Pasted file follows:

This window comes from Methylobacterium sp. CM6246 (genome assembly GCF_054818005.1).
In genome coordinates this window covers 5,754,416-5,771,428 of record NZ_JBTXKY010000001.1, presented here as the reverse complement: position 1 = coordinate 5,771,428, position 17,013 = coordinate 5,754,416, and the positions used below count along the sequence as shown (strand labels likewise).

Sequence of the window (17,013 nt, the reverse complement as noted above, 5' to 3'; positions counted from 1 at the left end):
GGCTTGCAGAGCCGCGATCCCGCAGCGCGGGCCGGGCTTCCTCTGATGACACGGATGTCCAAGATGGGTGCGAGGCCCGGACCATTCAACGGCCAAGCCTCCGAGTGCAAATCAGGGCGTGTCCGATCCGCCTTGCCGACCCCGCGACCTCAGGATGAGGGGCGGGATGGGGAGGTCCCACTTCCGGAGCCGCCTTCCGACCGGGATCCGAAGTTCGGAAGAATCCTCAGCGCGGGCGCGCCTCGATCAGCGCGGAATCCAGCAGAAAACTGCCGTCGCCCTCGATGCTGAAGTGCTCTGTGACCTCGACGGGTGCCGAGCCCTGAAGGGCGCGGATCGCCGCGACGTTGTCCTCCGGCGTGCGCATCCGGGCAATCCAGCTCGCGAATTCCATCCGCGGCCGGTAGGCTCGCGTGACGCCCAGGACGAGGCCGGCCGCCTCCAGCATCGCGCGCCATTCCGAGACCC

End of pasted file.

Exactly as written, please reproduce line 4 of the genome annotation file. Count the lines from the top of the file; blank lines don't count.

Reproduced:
GGCTTGCAGAGCCGCGATCCCGCAGCGCGGGCCGGGCTTCCTCTGATGACACGGATGTCCAAGATGGGTGCGAGGCCCGGACCATTCAACGGCCAAGCCTCCGAGTGCAAATCAGGGCGTGTCCGATCCGCCTTGCCGACCCCGCGACCTCAGGATGAGGGGCGGGATGGGGAGGTCCCACTTCCGGAGCCGCCTTCCGACCGGGATCCGAAGTTCGGAAGAATCCTCAGCGCGGGCGCGCCTCGATCAGCGCGGAATCCAGCAGAAAACTGCCGTCGCCCTCGATGCTGAAGTGCTCTGTGACCTCGACGGGTGCCGAGCCCTGAAGGGCGCGGATCGCCGCGACGTTGTCCTCCGGCGTGCGCATCCGGGCAATCCAGCTCGCGAATTCCATCCGCGGCCGGTAGGCTCGCGTGACGCCCAGGACGAGGCCGGCCGCCTCCAGCATCGCGCGCCATTCCGAGACCC